One of the most common purchases for us all at one time or another is the basic laminate shelving unit. This inexpensive storage solution may have already done service as a student’s bookshelf, a spot for children’s toys and stuffed animals, or home to your collection of video tapes and CDs. Your intention was to replace it with something more substantial and decorative; however, there it sits years later, looking a bit tired, but still useful.
When I’m trying to decide whether a piece is worth keeping, I use a two-point system. First, is it broken or beyond a repair job that I can handle? Second, what can I do to revitalize the piece so that it will be useful and attractive? The laminate shelving unit shown here was in good shape, and I was transforming a summer cottage for one of my television shows. I knew that with a piece of wainscoting for the back and a thicker top shelf, this unit would be practical and would enhance the casual, country-chic decor. So it fit my criteria, and once I got thinking about the project, lots of ideas emerged.
For the countrified shelves shown here, wainscoting was cut to fit the back and then I applied a pale-pink-colored glaze — equal parts latex paint and water-based glazing liquid. The translucent glaze allows the knots and grain in the wainscoting to show through, which is a lovely rustic touch. The new wood plank for the top was sanded, primed and painted with two coats of pale pink. The wainscoting and top board were nailed onto the unit. Trim molding was finished with the pink-colored glaze and nailed to the front edges and sides of the unit.
Tips for a professional finish: Miter the corners of the trim molding so that corners look neat. Countersink nail heads, then fill them, sand lightly, prime and paint.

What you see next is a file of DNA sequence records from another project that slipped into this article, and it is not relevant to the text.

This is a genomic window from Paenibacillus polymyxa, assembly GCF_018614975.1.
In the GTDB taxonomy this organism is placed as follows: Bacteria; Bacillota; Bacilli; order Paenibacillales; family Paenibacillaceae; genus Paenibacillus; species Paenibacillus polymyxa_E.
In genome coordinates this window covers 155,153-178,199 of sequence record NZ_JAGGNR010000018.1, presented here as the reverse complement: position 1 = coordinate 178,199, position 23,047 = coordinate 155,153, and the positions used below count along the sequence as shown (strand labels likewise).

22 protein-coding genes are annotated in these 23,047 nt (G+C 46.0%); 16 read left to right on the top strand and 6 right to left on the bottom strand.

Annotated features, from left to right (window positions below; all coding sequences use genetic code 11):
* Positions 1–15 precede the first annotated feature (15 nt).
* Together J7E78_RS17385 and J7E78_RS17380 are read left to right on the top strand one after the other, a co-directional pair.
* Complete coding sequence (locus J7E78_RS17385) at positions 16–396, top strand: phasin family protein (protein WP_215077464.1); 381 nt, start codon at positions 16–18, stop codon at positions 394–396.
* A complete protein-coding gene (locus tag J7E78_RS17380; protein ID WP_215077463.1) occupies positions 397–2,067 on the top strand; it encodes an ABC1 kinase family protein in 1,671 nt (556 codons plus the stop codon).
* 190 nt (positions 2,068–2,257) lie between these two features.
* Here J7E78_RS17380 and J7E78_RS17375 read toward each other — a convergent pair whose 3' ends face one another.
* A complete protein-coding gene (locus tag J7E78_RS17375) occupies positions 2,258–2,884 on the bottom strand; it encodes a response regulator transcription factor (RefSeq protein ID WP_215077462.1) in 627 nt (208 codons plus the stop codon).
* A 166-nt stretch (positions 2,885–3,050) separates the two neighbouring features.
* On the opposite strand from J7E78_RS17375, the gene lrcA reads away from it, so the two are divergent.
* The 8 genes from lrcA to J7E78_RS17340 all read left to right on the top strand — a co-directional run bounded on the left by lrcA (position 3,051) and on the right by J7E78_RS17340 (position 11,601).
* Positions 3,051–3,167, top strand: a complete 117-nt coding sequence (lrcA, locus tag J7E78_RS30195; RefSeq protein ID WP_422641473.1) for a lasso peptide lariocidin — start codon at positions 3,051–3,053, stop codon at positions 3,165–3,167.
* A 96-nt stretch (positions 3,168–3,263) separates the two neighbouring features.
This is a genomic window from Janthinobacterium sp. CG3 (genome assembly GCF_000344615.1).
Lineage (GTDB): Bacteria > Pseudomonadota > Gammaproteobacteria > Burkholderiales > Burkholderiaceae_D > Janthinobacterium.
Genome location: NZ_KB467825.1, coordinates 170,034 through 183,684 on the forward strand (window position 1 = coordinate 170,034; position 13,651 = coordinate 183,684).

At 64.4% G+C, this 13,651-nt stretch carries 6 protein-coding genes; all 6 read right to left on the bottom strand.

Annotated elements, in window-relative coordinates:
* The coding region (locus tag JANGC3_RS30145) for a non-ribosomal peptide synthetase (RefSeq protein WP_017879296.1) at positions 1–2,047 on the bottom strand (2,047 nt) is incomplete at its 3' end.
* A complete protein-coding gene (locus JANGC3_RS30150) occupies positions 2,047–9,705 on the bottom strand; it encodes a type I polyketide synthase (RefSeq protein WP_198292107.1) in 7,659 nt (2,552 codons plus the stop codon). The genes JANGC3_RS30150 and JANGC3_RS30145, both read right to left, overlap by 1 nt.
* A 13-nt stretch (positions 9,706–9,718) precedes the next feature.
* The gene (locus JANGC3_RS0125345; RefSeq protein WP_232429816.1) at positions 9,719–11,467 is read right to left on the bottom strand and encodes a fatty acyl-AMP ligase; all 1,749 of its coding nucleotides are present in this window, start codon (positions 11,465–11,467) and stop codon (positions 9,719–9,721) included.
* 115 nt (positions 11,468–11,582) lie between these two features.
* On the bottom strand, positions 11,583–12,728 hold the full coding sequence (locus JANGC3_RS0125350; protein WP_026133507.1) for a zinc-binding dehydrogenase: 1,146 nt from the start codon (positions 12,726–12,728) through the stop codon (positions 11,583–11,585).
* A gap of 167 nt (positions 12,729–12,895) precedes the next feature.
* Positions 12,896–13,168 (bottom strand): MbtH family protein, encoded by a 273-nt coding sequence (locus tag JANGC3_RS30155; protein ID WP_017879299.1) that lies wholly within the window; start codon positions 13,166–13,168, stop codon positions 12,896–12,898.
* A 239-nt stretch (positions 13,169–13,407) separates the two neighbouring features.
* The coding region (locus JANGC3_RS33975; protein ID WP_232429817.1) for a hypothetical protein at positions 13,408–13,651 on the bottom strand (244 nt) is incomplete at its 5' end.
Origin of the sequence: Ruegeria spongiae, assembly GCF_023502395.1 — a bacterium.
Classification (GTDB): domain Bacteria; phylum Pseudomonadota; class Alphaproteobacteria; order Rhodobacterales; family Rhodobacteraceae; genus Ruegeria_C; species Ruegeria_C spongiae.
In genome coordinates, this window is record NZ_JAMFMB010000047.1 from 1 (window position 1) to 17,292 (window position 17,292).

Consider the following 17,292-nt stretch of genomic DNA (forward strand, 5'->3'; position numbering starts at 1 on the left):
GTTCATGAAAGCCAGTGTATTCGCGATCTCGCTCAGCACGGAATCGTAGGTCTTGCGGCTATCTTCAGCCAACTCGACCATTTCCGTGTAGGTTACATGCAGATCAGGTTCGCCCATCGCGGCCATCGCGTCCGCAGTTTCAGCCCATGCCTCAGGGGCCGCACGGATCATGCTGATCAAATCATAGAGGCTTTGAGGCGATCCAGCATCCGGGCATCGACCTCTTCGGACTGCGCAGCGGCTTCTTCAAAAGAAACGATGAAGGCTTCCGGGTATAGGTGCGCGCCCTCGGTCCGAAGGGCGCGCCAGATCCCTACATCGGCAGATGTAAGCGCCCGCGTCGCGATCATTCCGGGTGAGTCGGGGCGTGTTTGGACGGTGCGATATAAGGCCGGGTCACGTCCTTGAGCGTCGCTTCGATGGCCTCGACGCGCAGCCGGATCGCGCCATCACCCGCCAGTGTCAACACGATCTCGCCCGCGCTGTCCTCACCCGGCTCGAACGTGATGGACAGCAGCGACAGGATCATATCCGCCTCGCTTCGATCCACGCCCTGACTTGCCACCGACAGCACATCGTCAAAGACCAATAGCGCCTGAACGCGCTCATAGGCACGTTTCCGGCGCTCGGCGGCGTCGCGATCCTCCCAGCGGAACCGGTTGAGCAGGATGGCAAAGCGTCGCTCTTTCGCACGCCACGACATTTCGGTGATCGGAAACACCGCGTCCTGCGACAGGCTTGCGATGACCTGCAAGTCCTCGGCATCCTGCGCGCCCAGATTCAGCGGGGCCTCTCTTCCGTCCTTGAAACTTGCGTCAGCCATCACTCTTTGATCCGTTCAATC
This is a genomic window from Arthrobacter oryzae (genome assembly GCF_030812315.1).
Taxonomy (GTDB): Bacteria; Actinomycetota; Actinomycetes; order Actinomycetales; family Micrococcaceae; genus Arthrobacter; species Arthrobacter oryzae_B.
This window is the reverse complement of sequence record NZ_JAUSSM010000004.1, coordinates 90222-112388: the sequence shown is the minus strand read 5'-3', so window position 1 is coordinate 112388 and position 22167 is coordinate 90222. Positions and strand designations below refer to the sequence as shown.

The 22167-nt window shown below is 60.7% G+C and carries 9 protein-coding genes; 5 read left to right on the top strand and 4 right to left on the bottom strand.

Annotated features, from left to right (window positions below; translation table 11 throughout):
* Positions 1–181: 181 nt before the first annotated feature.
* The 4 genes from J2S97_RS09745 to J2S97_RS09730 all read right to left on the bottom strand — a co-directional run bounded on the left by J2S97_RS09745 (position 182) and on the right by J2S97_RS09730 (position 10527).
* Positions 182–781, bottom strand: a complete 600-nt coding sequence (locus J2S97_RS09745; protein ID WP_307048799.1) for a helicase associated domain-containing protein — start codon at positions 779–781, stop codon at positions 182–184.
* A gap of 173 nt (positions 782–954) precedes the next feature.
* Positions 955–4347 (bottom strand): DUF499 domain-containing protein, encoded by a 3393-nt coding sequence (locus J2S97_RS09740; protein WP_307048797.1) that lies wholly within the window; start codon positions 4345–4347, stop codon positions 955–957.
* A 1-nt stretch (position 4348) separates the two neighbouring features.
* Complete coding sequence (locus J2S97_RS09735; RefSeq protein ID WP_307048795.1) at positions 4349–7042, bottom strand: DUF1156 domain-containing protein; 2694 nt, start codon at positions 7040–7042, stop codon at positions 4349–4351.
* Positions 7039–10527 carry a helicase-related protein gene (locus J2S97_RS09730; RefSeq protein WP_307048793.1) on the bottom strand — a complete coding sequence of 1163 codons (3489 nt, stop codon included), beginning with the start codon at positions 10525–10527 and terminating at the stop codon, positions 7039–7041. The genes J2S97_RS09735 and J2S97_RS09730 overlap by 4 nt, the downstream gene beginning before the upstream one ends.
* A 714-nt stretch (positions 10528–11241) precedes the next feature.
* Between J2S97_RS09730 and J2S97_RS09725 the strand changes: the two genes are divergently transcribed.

Once you have an idea of how you can alter the look of a unit, you have lots of options to suit your personal requirements. For the back, a flat board with a slick coat of high-gloss paint in a fresh shade of green or orange would be young and playful. A mirrored back and black sides make a dramatic display unit. You can cover the back board with wallpaper or an intriguing poster — all backgrounds that add character.
Edge trim is easily found and makes a handsome finishing detail. Paint to blend with the shelves, or treat as an accent that will frame the unit by painting in a contrasting shade. To reproduce the look of fine furniture, paint the unit a rich brown or apply a wood-grain finish and trim with upholstery tacks.
If you are a bargain hunter and love to track down deals at yard sales and secondhand stores, you’ll have no trouble finding old wood shelves and other furniture pieces. Keep in mind my criteria for success and leave behind anything you can’t fix. Then get inspired by checking out furniture styles and finishes in books, magazines and on the Internet.
Paint finishes are easy to apply with today’s more environmentally friendly paints, glazes and stains. A new color or even a switch in sheen from flat to gloss has a powerful effect.
Debbie Travis is a columnist for King Features Syndicate. E-mail questions to her at email@example.com.